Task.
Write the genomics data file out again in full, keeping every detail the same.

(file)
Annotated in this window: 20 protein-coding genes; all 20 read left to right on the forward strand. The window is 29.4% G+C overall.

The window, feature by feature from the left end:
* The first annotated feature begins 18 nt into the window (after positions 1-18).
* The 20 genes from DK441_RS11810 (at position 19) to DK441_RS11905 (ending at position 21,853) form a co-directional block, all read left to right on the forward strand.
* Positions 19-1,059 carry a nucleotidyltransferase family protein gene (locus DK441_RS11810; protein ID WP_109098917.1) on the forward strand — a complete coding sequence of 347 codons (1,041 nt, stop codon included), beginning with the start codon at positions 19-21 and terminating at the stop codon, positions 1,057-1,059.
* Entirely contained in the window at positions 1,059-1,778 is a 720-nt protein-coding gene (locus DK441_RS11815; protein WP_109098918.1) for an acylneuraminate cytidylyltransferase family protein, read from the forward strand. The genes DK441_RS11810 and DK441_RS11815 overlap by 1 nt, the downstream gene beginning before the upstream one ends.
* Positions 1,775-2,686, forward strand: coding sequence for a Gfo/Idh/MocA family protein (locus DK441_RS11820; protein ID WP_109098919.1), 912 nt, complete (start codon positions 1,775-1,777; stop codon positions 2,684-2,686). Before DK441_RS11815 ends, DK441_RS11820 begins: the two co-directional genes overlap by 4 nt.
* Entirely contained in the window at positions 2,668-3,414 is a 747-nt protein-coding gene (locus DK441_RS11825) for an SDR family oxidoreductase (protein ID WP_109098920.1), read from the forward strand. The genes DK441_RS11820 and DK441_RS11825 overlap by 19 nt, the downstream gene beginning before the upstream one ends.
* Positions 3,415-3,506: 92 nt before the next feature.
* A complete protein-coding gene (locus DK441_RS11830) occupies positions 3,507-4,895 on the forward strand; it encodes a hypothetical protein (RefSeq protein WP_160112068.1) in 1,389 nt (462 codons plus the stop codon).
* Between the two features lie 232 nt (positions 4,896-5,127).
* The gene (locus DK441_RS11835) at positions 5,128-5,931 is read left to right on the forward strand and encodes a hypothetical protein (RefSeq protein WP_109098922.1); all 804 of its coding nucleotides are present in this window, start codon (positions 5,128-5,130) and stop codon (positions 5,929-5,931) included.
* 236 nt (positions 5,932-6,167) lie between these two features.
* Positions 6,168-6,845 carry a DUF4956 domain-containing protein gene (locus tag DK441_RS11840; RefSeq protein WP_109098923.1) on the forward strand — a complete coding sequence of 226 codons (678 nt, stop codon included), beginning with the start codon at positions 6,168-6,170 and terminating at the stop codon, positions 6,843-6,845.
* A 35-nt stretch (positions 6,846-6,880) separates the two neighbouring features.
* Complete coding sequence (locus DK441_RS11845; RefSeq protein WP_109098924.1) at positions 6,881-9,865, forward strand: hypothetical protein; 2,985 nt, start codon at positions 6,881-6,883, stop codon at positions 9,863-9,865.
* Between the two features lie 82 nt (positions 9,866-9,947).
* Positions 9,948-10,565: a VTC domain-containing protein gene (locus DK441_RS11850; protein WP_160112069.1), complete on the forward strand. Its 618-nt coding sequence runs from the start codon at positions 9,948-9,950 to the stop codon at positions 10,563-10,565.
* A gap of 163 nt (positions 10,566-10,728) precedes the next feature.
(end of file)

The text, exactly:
Annotated in this window: 20 protein-coding genes; all 20 read left to right on the forward strand. The window is 29.4% G+C overall.

The window, feature by feature from the left end:
* The first annotated feature begins 18 nt into the window (after positions 1-18).
* The 20 genes from DK441_RS11810 (at position 19) to DK441_RS11905 (ending at position 21,853) form a co-directional block, all read left to right on the forward strand.
* Positions 19-1,059 carry a nucleotidyltransferase family protein gene (locus DK441_RS11810; protein ID WP_109098917.1) on the forward strand — a complete coding sequence of 347 codons (1,041 nt, stop codon included), beginning with the start codon at positions 19-21 and terminating at the stop codon, positions 1,057-1,059.
* Entirely contained in the window at positions 1,059-1,778 is a 720-nt protein-coding gene (locus DK441_RS11815; protein WP_109098918.1) for an acylneuraminate cytidylyltransferase family protein, read from the forward strand. The genes DK441_RS11810 and DK441_RS11815 overlap by 1 nt, the downstream gene beginning before the upstream one ends.
* Positions 1,775-2,686, forward strand: coding sequence for a Gfo/Idh/MocA family protein (locus DK441_RS11820; protein ID WP_109098919.1), 912 nt, complete (start codon positions 1,775-1,777; stop codon positions 2,684-2,686). Before DK441_RS11815 ends, DK441_RS11820 begins: the two co-directional genes overlap by 4 nt.
* Entirely contained in the window at positions 2,668-3,414 is a 747-nt protein-coding gene (locus DK441_RS11825) for an SDR family oxidoreductase (protein ID WP_109098920.1), read from the forward strand. The genes DK441_RS11820 and DK441_RS11825 overlap by 19 nt, the downstream gene beginning before the upstream one ends.
* Positions 3,415-3,506: 92 nt before the next feature.
* A complete protein-coding gene (locus DK441_RS11830) occupies positions 3,507-4,895 on the forward strand; it encodes a hypothetical protein (RefSeq protein WP_160112068.1) in 1,389 nt (462 codons plus the stop codon).
* Between the two features lie 232 nt (positions 4,896-5,127).
* The gene (locus DK441_RS11835) at positions 5,128-5,931 is read left to right on the forward strand and encodes a hypothetical protein (RefSeq protein WP_109098922.1); all 804 of its coding nucleotides are present in this window, start codon (positions 5,128-5,130) and stop codon (positions 5,929-5,931) included.
* 236 nt (positions 5,932-6,167) lie between these two features.
* Positions 6,168-6,845 carry a DUF4956 domain-containing protein gene (locus tag DK441_RS11840; RefSeq protein WP_109098923.1) on the forward strand — a complete coding sequence of 226 codons (678 nt, stop codon included), beginning with the start codon at positions 6,168-6,170 and terminating at the stop codon, positions 6,843-6,845.
* A 35-nt stretch (positions 6,846-6,880) separates the two neighbouring features.
* Complete coding sequence (locus DK441_RS11845; RefSeq protein WP_109098924.1) at positions 6,881-9,865, forward strand: hypothetical protein; 2,985 nt, start codon at positions 6,881-6,883, stop codon at positions 9,863-9,865.
* Between the two features lie 82 nt (positions 9,866-9,947).
* Positions 9,948-10,565: a VTC domain-containing protein gene (locus DK441_RS11850; protein WP_160112069.1), complete on the forward strand. Its 618-nt coding sequence runs from the start codon at positions 9,948-9,950 to the stop codon at positions 10,563-10,565.
* A gap of 163 nt (positions 10,566-10,728) precedes the next feature.